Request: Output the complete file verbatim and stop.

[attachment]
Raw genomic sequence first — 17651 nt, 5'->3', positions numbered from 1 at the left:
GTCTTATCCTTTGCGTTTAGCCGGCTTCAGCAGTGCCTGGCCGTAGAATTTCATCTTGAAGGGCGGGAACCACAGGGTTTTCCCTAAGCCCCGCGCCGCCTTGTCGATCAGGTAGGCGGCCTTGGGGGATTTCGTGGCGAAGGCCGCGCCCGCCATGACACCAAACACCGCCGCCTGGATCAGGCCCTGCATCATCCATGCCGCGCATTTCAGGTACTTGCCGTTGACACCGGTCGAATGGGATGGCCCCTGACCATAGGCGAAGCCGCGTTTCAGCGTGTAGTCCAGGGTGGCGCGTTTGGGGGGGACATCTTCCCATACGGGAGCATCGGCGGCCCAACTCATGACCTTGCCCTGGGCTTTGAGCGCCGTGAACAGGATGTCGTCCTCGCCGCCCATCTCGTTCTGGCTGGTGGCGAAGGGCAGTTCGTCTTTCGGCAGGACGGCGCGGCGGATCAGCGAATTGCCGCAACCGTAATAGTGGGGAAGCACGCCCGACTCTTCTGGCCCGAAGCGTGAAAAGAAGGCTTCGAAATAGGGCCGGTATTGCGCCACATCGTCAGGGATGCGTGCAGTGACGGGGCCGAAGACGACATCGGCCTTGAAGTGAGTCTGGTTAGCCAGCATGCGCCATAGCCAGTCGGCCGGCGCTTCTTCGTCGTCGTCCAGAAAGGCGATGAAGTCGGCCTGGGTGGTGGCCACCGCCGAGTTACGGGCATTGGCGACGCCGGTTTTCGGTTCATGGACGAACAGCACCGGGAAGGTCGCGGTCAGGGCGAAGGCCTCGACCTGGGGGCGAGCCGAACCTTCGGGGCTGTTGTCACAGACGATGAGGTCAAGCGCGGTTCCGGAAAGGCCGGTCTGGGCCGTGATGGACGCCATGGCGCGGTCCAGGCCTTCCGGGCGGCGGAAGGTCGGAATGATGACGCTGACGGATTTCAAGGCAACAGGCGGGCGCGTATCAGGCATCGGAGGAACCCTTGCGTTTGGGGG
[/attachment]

Raw genomic sequence first — 17651 nt, 5'->3', positions numbered from 1 at the left:
GTCTTATCCTTTGCGTTTAGCCGGCTTCAGCAGTGCCTGGCCGTAGAATTTCATCTTGAAGGGCGGGAACCACAGGGTTTTCCCTAAGCCCCGCGCCGCCTTGTCGATCAGGTAGGCGGCCTTGGGGGATTTCGTGGCGAAGGCCGCGCCCGCCATGACACCAAACACCGCCGCCTGGATCAGGCCCTGCATCATCCATGCCGCGCATTTCAGGTACTTGCCGTTGACACCGGTCGAATGGGATGGCCCCTGACCATAGGCGAAGCCGCGTTTCAGCGTGTAGTCCAGGGTGGCGCGTTTGGGGGGGACATCTTCCCATACGGGAGCATCGGCGGCCCAACTCATGACCTTGCCCTGGGCTTTGAGCGCCGTGAACAGGATGTCGTCCTCGCCGCCCATCTCGTTCTGGCTGGTGGCGAAGGGCAGTTCGTCTTTCGGCAGGACGGCGCGGCGGATCAGCGAATTGCCGCAACCGTAATAGTGGGGAAGCACGCCCGACTCTTCTGGCCCGAAGCGTGAAAAGAAGGCTTCGAAATAGGGCCGGTATTGCGCCACATCGTCAGGGATGCGTGCAGTGACGGGGCCGAAGACGACATCGGCCTTGAAGTGAGTCTGGTTAGCCAGCATGCGCCATAGCCAGTCGGCCGGCGCTTCTTCGTCGTCGTCCAGAAAGGCGATGAAGTCGGCCTGGGTGGTGGCCACCGCCGAGTTACGGGCATTGGCGACGCCGGTTTTCGGTTCATGGACGAACAGCACCGGGAAGGTCGCGGTCAGGGCGAAGGCCTCGACCTGGGGGCGAGCCGAACCTTCGGGGCTGTTGTCACAGACGATGAGGTCAAGCGCGGTTCCGGAAAGGCCGGTCTGGGCCGTGATGGACGCCATGGCGCGGTCCAGGCCTTCCGGGCGGCGGAAGGTCGGAATGATGACGCTGACGGATTTCAAGGCAACAGGCGGGCGCGTATCAGGCATCGGAGGAACCCTTGCGTTTGGGGG